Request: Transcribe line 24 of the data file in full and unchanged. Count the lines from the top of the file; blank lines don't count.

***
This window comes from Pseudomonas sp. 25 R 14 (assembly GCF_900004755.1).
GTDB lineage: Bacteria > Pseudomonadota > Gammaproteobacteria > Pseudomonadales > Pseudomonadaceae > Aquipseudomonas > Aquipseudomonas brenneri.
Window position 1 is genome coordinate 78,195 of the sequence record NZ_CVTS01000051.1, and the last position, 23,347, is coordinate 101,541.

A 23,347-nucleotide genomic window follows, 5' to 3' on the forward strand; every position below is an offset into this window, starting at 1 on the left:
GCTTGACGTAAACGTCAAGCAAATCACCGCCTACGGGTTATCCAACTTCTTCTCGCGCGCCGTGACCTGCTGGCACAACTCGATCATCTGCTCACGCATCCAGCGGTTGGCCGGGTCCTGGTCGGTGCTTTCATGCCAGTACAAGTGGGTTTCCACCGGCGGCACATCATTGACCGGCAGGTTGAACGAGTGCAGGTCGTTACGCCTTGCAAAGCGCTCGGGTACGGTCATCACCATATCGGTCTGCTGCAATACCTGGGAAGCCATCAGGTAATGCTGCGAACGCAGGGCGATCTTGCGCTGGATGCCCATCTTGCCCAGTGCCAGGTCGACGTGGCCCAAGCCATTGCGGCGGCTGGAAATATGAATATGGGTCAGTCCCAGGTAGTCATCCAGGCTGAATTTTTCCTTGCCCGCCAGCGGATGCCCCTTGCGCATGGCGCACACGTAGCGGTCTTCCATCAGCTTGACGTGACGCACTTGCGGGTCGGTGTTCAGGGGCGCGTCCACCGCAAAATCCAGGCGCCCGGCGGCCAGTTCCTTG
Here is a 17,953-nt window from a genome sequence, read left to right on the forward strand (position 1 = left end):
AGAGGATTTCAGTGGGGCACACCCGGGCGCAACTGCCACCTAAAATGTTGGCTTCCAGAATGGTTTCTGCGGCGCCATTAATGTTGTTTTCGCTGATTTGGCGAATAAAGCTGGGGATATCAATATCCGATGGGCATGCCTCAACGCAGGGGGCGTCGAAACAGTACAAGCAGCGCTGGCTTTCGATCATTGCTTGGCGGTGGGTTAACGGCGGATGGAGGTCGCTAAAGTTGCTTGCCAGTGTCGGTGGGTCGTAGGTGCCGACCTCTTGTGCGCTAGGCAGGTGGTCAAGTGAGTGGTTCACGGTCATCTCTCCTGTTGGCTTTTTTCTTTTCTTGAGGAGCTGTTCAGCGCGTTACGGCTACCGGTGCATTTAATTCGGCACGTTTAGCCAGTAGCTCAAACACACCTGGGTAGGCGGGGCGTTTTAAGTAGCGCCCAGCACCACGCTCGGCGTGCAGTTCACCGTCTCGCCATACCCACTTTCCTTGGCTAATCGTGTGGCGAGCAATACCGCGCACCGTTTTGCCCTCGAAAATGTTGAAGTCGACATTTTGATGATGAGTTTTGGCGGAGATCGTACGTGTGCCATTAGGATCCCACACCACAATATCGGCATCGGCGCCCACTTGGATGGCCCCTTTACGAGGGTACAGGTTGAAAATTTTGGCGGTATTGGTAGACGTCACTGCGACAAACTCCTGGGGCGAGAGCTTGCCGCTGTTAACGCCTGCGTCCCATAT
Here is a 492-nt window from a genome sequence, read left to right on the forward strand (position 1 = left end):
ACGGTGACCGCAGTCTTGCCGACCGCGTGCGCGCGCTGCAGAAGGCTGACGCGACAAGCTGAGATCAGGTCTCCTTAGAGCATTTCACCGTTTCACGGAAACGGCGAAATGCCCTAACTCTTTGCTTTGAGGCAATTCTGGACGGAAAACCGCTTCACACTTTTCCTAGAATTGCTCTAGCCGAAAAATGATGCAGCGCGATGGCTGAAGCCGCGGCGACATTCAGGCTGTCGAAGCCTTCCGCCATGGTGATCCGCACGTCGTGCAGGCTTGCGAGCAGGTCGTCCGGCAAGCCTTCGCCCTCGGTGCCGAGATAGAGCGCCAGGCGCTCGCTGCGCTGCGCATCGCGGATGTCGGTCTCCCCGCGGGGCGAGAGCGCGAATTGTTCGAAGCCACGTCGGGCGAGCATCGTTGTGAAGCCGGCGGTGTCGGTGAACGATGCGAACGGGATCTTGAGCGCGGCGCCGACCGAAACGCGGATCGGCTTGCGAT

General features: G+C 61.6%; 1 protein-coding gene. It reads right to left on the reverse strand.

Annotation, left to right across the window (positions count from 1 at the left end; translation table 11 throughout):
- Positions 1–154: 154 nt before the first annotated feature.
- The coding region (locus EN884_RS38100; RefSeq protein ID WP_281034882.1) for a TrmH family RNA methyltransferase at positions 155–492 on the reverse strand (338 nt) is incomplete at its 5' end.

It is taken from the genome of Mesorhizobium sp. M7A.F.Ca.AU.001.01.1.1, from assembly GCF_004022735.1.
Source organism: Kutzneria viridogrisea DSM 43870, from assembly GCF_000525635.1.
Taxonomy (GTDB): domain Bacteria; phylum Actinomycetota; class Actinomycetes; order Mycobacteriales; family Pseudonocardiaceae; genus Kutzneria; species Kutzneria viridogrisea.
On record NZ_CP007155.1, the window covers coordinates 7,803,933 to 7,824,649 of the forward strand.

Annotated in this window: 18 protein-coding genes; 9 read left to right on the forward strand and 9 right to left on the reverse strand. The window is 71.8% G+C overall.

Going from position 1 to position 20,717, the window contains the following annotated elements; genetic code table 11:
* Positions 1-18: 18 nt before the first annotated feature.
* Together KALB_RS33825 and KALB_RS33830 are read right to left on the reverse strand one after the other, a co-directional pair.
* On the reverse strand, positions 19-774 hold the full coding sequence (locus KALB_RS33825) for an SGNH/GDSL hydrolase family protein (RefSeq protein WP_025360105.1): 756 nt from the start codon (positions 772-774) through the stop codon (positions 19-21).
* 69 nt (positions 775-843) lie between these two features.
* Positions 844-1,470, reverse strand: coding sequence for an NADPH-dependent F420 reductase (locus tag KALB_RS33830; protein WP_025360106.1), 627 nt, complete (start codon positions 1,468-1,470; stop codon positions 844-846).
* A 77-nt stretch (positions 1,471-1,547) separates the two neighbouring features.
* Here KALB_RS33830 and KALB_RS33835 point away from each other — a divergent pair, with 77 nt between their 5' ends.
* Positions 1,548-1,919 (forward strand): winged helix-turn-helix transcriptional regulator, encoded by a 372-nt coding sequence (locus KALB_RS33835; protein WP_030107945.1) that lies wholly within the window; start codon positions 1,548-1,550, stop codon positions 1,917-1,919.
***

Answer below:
* Positions 844-1,470, reverse strand: coding sequence for an NADPH-dependent F420 reductase (locus tag KALB_RS33830; protein WP_025360106.1), 627 nt, complete (start codon positions 1,468-1,470; stop codon positions 844-846).